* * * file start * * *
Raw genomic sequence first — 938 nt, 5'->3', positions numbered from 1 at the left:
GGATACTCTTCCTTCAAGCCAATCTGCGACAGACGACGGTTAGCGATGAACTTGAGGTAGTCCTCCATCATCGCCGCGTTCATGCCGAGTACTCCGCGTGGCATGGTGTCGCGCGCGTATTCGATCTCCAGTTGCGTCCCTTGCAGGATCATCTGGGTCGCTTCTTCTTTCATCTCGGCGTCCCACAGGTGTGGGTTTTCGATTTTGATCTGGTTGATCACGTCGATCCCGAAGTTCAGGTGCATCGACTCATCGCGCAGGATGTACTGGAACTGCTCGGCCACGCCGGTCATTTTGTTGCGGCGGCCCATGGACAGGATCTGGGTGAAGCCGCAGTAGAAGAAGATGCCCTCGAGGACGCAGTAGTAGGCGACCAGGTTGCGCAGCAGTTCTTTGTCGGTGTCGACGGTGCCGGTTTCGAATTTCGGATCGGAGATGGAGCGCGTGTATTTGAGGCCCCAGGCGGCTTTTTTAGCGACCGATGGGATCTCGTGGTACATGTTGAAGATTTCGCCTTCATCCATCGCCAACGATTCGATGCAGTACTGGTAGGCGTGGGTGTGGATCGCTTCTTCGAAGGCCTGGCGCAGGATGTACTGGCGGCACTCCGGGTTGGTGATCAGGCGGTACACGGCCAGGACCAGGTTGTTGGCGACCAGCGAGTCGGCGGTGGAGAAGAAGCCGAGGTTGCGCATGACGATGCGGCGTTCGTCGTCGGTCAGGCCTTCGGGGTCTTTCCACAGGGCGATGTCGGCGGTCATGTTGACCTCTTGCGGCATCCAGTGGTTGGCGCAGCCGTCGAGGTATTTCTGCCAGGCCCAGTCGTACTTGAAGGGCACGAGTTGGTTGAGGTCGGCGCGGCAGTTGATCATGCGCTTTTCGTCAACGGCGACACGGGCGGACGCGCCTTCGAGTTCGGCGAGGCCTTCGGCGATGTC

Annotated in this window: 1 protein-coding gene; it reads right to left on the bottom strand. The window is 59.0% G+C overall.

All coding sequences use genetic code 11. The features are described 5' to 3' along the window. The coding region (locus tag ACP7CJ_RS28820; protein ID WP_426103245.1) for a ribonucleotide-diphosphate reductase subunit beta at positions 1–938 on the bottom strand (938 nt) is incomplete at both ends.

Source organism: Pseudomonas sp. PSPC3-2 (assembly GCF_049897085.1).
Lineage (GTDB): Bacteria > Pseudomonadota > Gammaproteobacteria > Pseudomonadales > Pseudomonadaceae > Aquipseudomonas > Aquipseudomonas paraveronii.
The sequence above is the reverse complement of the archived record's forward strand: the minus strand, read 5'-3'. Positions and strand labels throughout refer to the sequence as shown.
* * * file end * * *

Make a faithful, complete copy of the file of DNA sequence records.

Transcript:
Raw genomic sequence first — 938 nt, 5'->3', positions numbered from 1 at the left:
GGATACTCTTCCTTCAAGCCAATCTGCGACAGACGACGGTTAGCGATGAACTTGAGGTAGTCCTCCATCATCGCCGCGTTCATGCCGAGTACTCCGCGTGGCATGGTGTCGCGCGCGTATTCGATCTCCAGTTGCGTCCCTTGCAGGATCATCTGGGTCGCTTCTTCTTTCATCTCGGCGTCCCACAGGTGTGGGTTTTCGATTTTGATCTGGTTGATCACGTCGATCCCGAAGTTCAGGTGCATCGACTCATCGCGCAGGATGTACTGGAACTGCTCGGCCACGCCGGTCATTTTGTTGCGGCGGCCCATGGACAGGATCTGGGTGAAGCCGCAGTAGAAGAAGATGCCCTCGAGGACGCAGTAGTAGGCGACCAGGTTGCGCAGCAGTTCTTTGTCGGTGTCGACGGTGCCGGTTTCGAATTTCGGATCGGAGATGGAGCGCGTGTATTTGAGGCCCCAGGCGGCTTTTTTAGCGACCGATGGGATCTCGTGGTACATGTTGAAGATTTCGCCTTCATCCATCGCCAACGATTCGATGCAGTACTGGTAGGCGTGGGTGTGGATCGCTTCTTCGAAGGCCTGGCGCAGGATGTACTGGCGGCACTCCGGGTTGGTGATCAGGCGGTACACGGCCAGGACCAGGTTGTTGGCGACCAGCGAGTCGGCGGTGGAGAAGAAGCCGAGGTTGCGCATGACGATGCGGCGTTCGTCGTCGGTCAGGCCTTCGGGGTCTTTCCACAGGGCGATGTCGGCGGTCATGTTGACCTCTTGCGGCATCCAGTGGTTGGCGCAGCCGTCGAGGTATTTCTGCCAGGCCCAGTCGTACTTGAAGGGCACGAGTTGGTTGAGGTCGGCGCGGCAGTTGATCATGCGCTTTTCGTCAACGGCGACACGGGCGGACGCGCCTTCGAGTTCGGCGAGGCCTTCGGCGATGTC

Annotated in this window: 1 protein-coding gene; it reads right to left on the bottom strand. The window is 59.0% G+C overall.

All coding sequences use genetic code 11. The features are described 5' to 3' along the window. The coding region (locus tag ACP7CJ_RS28820; protein ID WP_426103245.1) for a ribonucleotide-diphosphate reductase subunit beta at positions 1–938 on the bottom strand (938 nt) is incomplete at both ends.

Source organism: Pseudomonas sp. PSPC3-2 (assembly GCF_049897085.1).
Lineage (GTDB): Bacteria > Pseudomonadota > Gammaproteobacteria > Pseudomonadales > Pseudomonadaceae > Aquipseudomonas > Aquipseudomonas paraveronii.
The sequence above is the reverse complement of the archived record's forward strand: the minus strand, read 5'-3'. Positions and strand labels throughout refer to the sequence as shown.